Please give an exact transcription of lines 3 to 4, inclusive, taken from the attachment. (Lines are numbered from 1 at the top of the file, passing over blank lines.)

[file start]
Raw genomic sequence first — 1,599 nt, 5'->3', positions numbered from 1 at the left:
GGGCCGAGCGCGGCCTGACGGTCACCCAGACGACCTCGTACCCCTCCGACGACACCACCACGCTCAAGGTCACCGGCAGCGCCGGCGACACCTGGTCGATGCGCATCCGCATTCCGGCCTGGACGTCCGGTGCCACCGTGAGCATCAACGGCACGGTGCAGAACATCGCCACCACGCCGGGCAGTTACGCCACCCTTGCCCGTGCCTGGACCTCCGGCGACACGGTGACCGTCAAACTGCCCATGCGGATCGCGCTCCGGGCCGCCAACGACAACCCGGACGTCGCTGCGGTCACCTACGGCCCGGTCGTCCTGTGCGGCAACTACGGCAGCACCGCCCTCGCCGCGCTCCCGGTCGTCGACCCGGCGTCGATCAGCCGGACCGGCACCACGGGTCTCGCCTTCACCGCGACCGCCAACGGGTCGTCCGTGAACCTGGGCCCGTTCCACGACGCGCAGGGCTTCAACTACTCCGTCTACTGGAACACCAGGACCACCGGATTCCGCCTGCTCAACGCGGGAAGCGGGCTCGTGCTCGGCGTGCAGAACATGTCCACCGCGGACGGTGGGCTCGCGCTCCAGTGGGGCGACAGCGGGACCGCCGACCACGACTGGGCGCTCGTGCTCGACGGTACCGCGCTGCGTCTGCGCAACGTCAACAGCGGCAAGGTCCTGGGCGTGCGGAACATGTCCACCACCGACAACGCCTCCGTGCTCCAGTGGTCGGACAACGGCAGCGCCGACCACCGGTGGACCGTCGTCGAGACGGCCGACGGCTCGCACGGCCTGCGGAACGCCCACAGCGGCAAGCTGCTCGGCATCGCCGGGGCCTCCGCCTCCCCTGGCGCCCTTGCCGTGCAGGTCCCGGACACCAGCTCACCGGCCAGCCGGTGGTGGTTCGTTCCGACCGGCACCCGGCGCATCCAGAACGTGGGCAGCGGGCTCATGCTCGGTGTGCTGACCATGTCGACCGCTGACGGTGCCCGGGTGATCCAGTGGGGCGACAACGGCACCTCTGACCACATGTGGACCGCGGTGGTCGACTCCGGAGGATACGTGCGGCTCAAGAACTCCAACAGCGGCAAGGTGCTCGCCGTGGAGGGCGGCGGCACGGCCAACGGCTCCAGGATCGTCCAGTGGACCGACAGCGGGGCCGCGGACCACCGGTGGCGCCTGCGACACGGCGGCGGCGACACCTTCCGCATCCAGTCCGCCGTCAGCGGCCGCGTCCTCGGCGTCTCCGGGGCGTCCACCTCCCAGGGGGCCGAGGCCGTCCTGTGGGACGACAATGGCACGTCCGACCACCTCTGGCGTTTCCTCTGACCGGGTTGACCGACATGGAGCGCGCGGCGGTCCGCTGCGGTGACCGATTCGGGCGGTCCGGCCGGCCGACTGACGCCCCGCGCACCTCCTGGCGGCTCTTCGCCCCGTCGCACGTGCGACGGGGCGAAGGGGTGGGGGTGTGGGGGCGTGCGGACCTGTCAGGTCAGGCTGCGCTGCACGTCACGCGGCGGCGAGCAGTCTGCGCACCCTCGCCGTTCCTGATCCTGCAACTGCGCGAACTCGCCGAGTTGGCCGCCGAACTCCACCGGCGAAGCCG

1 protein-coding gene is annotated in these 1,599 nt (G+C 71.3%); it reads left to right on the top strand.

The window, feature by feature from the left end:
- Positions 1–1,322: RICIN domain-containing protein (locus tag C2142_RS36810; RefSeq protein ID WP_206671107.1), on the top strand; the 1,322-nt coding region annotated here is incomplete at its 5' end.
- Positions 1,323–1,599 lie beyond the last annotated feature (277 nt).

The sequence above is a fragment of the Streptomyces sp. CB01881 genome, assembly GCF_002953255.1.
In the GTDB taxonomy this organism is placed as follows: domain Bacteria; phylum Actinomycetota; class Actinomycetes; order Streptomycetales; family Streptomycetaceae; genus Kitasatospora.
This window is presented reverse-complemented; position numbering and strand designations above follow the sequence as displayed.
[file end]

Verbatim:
1 protein-coding gene is annotated in these 1,599 nt (G+C 71.3%); it reads left to right on the top strand.

The window, feature by feature from the left end: